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Republican Pat O’Brien outraising Democrat Kim Foxx in Cook County state’s attorney money battle

Campaign reports on file Thursday showed the Democratic incumbent had roughly $216,590.45 to spend, while O’Brien had at least $427,326.62. But with contribution limits blown by the Republican’s self-financing, donors are now free to give as much as they want to either candidate.

Republican nominee Pat O’Brien, left, in July; Cook County State’s Attorney Kim Foxx, right, in March.
Republican nominee Pat O’Brien, left, in July; Cook County State’s Attorney Kim Foxx, right, in March.
Pat Nabong/Sun-Times-file; Ashlee Rezin Garcia/Sun-Times file

With less than three weeks until the final votes can be cast, Cook County State’s Attorney Kim Foxx is heading into the home stretch of her re-election bid with the potential to be outspent nearly two-to-one by Republican rival Pat O’Brien.

The Democratic incumbent reported having $202,290.45 left in her campaign coffers at the end of last month, and available filings show only $14,300 raised since then, giving her roughly $216,590.45 to spend.

O’Brien had $225,653.34 in the bank at the end of last month and has reported raising $201,673.28 since then, giving the former Cook County judge at least $427,326.62 to spend.

And the Republican notified the Illinois State Board of Elections Wednesday that the $70,000 he lent his campaign the day before brought the total he’d personally dumped into his campaign war chest to $101,075.91.

That effectively lifts the limits all candidates in the race can accept from donors or themselves.

O’Brien said even before now, he’s “been outraising Kim Foxx.”

“Cook County residents have seen firsthand how Kim Foxx has failed to protect our families, victims of crime, and neighborhoods,” O’Brien said in a statement. “I look forward to a spirited final stretch in this campaign. I once again implore Kim Foxx to be transparent and give Cook County residents the debates they have been asking for.”

The reports filed Thursday cover all campaign finance activity from July 1 through Sept. 30. On top of that, campaigns must report larger contributions they receive with 48 hours of their receipt.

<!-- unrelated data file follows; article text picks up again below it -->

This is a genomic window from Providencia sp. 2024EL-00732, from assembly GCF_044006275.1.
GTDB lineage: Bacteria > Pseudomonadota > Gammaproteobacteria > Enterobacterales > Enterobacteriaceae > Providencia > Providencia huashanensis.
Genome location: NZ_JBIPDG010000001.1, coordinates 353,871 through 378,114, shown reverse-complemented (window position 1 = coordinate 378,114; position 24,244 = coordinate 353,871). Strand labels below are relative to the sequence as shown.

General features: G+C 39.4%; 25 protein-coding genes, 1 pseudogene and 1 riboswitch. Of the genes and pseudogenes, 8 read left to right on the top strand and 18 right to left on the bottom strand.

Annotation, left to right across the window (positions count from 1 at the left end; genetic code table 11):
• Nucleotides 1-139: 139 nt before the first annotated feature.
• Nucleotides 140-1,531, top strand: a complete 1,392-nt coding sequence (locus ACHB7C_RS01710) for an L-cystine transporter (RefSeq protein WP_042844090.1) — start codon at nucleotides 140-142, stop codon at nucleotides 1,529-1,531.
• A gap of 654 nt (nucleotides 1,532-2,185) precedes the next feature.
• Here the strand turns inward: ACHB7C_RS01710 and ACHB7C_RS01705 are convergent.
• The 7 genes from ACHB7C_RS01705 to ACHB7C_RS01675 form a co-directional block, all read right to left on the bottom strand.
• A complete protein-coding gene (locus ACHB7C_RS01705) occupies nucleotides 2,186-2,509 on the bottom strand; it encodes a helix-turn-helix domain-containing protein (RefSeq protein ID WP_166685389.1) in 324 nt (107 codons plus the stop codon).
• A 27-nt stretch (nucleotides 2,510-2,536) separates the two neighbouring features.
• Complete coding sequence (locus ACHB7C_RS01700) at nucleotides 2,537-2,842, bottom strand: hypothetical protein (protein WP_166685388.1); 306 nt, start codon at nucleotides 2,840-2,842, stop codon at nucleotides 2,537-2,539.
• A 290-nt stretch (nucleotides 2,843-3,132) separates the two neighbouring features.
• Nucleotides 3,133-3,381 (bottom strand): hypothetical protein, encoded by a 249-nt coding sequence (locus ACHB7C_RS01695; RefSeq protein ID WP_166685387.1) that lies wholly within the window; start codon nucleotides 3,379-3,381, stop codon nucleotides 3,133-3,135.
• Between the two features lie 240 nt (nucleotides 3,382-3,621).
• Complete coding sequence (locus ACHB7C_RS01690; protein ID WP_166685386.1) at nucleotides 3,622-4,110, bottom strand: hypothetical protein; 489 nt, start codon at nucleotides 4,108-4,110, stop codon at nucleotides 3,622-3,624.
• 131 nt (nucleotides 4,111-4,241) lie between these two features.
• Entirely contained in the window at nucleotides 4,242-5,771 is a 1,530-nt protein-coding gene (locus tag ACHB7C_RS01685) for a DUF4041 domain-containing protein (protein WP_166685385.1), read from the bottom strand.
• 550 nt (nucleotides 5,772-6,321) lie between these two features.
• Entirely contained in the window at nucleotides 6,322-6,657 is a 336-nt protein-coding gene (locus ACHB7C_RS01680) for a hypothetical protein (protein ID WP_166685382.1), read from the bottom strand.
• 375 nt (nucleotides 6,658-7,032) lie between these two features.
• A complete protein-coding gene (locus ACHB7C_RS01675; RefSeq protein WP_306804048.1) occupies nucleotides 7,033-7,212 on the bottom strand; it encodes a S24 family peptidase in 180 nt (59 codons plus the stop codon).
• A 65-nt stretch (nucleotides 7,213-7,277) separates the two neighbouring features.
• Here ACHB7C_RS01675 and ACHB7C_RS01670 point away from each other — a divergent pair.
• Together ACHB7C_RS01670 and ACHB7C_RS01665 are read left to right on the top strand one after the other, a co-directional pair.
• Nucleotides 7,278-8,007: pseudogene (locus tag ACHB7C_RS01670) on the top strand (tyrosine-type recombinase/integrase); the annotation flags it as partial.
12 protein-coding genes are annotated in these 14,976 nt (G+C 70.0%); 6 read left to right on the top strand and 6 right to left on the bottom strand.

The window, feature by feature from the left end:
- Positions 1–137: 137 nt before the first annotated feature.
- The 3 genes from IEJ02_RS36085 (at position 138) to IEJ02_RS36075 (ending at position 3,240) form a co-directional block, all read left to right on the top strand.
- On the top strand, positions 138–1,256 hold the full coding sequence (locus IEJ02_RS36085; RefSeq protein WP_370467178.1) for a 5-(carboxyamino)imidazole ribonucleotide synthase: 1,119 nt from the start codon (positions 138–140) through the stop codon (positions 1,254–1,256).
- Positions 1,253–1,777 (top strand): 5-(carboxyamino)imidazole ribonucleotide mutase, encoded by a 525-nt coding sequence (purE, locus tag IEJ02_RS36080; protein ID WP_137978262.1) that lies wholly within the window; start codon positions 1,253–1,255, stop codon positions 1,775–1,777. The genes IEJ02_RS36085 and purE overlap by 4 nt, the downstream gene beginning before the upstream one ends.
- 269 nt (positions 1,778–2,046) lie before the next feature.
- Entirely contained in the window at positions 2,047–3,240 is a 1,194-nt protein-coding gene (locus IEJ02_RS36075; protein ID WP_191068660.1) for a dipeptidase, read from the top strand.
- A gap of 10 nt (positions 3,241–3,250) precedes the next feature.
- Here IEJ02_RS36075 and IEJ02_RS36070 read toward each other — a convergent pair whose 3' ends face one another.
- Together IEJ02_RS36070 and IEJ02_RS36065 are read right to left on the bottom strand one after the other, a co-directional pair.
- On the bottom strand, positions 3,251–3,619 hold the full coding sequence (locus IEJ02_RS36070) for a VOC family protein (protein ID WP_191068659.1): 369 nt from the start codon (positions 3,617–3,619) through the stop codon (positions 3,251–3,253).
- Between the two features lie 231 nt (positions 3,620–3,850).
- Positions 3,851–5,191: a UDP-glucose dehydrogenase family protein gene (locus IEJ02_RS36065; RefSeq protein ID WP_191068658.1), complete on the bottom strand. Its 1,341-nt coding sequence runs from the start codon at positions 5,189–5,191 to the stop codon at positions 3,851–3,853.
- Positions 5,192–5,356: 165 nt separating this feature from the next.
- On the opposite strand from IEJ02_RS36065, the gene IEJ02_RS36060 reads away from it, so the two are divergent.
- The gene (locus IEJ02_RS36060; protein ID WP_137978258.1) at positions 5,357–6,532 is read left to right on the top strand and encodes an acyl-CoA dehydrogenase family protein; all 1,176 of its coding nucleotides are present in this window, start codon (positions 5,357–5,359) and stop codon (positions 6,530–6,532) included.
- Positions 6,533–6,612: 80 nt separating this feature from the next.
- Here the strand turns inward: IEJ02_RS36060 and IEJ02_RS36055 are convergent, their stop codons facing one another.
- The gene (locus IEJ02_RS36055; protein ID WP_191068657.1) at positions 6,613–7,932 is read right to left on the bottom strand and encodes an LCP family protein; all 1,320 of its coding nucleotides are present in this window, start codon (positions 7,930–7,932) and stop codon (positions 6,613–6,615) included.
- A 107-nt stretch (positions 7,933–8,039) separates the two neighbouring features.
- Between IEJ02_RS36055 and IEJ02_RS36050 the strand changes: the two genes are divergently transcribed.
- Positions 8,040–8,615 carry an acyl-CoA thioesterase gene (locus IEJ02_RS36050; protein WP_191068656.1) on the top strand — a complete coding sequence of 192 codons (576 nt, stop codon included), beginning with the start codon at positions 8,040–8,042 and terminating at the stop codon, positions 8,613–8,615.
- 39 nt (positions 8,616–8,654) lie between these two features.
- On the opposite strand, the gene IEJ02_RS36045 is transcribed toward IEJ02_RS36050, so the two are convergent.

Foxx reported raising $232,785.84 in the three-month period that ended two weeks ago. The $14,300 was raised since then.

That haul isn’t much more than the $217,410.18 the first-term prosecutor raised in the comparable period four years ago when she was considered the overwhelming frontrunner against Republican Christopher E. K. Pfannkuche.

This time around, O’Brien raised $401,851.20 over the period that ended Sept. 30. Since then, in addition to the $70,000 of his own money he lent his campaign, he has received $55,800 from Florida financial services executive Jim Bowen and $33,416.84 from the Illinois Republican Party, among other donations.

A spokeswoman for Foxx said the campaign is “prepared” for what a no-cap race could mean.

“In the primary we fought off over $11 million,” Alex Sims, a Foxx spokeswoman said. “Pat O’Brien breaking the caps at this stage is something we anticipated and we’re ready to communicate the stark difference between him and the state’s attorney.”

In her fight for a second term, Foxx also faces Libertarian candidate Brian Dennehy.

The county’s top prosecutor has cast O’Brien as Cook County’s closest thing to President Donald Trump, saying he he has resorted to “Trump-like name calling and fear mongering.” Those tactics are the reasons she cites for not debating him.

O’Brien has gone after Foxx for her handling of former “Empire” actor Jussie Smollett’s case and a tenure he says has only led to “more crime and more fear.”

Breaking the limit that campaigns can accept is relatively easy under Illinois campaign finance laws. O’Brien did it by contributing at least $100,000 of his own money.